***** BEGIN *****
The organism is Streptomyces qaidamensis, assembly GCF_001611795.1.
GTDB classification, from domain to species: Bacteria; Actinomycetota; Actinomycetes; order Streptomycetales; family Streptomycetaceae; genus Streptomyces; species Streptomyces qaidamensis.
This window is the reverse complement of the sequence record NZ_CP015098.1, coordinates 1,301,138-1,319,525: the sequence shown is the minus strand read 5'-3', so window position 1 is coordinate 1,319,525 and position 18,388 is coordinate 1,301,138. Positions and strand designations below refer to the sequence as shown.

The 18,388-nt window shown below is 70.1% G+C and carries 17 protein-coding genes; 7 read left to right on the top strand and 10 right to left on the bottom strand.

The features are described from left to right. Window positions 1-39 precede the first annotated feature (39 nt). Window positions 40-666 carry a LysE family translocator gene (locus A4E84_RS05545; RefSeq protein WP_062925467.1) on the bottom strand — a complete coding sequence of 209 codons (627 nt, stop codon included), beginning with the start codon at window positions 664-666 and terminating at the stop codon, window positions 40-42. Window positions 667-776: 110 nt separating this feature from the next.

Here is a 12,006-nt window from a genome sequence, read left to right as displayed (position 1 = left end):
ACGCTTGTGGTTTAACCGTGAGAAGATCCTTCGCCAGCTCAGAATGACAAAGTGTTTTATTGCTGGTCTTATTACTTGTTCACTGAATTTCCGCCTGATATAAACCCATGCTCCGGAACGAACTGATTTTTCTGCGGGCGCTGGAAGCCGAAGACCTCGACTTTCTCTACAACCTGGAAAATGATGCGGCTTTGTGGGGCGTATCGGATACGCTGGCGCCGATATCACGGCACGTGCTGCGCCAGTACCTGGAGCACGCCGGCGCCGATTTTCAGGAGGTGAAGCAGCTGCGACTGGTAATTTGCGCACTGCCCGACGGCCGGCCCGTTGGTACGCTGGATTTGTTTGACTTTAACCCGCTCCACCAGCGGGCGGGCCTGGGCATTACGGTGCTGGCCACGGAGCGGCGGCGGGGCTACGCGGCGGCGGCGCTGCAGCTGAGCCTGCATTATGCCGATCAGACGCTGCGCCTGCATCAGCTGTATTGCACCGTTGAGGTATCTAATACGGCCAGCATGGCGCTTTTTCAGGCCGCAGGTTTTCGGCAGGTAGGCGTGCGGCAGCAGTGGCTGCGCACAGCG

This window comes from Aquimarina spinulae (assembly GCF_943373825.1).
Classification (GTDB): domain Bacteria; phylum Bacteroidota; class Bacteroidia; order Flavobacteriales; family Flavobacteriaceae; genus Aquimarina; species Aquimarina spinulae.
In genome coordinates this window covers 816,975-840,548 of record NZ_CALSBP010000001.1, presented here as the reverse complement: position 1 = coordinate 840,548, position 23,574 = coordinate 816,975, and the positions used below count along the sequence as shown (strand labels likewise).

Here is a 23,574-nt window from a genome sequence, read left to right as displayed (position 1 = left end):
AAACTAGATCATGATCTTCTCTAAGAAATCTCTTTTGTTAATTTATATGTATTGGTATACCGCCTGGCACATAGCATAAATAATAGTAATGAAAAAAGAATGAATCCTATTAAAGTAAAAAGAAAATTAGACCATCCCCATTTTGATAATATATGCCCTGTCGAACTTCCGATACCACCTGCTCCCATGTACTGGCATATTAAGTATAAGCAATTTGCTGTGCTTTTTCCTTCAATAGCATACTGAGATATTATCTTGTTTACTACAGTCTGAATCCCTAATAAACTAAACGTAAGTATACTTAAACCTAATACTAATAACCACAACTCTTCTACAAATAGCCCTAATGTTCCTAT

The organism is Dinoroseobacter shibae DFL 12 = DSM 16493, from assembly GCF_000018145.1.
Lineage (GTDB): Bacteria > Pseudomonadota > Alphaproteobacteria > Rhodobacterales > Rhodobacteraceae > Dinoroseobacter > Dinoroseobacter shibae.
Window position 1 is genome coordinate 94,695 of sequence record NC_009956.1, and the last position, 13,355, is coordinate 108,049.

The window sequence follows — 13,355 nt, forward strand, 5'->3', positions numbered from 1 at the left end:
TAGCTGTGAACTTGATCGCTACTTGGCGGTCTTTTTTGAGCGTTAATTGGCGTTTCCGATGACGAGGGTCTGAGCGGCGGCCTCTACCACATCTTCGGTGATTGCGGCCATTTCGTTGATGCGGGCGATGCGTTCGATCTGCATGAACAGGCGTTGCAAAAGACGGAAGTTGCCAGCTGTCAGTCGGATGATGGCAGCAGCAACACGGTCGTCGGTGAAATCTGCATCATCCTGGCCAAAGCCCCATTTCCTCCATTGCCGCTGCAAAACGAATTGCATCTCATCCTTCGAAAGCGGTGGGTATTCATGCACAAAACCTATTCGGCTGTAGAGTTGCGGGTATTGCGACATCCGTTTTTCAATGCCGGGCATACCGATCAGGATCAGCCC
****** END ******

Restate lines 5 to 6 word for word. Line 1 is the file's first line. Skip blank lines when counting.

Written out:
The features are described from left to right. Window positions 1-39 precede the first annotated feature (39 nt). Window positions 40-666 carry a LysE family translocator gene (locus A4E84_RS05545; RefSeq protein WP_062925467.1) on the bottom strand — a complete coding sequence of 209 codons (627 nt, stop codon included), beginning with the start codon at window positions 664-666 and terminating at the stop codon, window positions 40-42. Window positions 667-776: 110 nt separating this feature from the next.

Here is a 12,006-nt window from a genome sequence, read left to right as displayed (position 1 = left end):